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Member since: Thu Feb 14, 2008, 10:58 AM
Number of posts: 5,997

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A Videogame That Teaches You to Write Poetry, Even if It Intimidates You

Source: Wired

Videogames and poetry haven’t always gone hand in hand.

We’re still a long way from Master Chief breaking into a Coleridge soliloquy. But game developers Ichiro Lambe and Ziba Scott have edged us a bit closer to that day with Elegy for a Dead World, a game they Kickstarted in October and released on Steam last month.

Elegy lets players write prose and poetry as they explore distant planets and dead civilizations. The player faces 27 challenges in three worlds, each riffing on a specific British Romance-era poem: “Ozymandias” by Percy Bysshe Shelley, “When I Have Fears That I May Cease to Be” by John Keats, and “Darkness” by Lord Byron.

The different challenges find the player in various roles: an emperor rallying his troops before a doomed battle, for example, or a schoolgirl evacuating a city being bombed. Players travel through beautifully designed backgrounds, while on-screen text narrates the story. But much of the text is left blank—that’s when players tap their inner Wordsworths, finishing the tale with their own imaginations.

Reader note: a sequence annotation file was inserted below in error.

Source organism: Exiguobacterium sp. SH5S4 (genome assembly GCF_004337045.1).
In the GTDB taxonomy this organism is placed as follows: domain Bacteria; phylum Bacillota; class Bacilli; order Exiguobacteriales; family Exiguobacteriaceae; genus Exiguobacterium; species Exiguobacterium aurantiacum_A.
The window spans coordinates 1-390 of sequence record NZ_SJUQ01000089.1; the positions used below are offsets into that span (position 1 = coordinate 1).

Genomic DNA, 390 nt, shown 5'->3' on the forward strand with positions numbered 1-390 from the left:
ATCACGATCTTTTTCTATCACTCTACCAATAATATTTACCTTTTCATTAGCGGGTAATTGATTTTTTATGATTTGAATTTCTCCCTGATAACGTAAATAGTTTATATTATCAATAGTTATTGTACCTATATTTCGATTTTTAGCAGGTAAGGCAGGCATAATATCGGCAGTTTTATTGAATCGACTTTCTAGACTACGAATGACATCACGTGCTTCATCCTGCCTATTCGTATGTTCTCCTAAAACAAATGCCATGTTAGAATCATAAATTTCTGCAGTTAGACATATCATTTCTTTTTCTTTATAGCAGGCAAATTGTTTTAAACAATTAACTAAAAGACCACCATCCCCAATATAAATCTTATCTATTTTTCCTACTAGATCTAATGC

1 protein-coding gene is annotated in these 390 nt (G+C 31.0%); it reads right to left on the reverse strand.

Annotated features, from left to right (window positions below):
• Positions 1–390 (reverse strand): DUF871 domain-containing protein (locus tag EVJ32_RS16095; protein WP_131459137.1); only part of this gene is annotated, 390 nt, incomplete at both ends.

Throughout their adventure, players are tasked with using several writing styles: Plugging in blanks in prompts like serious Mad Libs, writing poems in rhyming couplets, or going totally freeform.

Read more: http://www.wired.com/2015/01/elegy-dead-world/

GOP Congress' First Priority: Yanking Health Insurance From 1.5 Million Americans

Source: Mother Jones

One of the first things House Republicans plan to do after Congress reconvenes Tuesday is vote on a bill that would gut Obamacare—and could deprive up to 1.5 million Americans of their employer-sponsored health insurance. After the GOP-controlled House passes the bill, the newly Republican Senate is likely to pass the measure too. What's more, President Barack Obama may be forced to sign this legislation if it is attached to a must-pass budget bill later this year.

Here's the background. The Affordable Care Act requires companies with 50 or more employees to provide affordable health insurance to 95 percent of their full-time workers or pay a fine. This regulation, known as the employer mandate, goes into effect this year. Here's the catch: The law defines employees who work 30 or more hours per week as full time. The legislation that House Republicans are expected to bring to the floor this week would change the definition of full time to 40 hours per week for purposes of the law.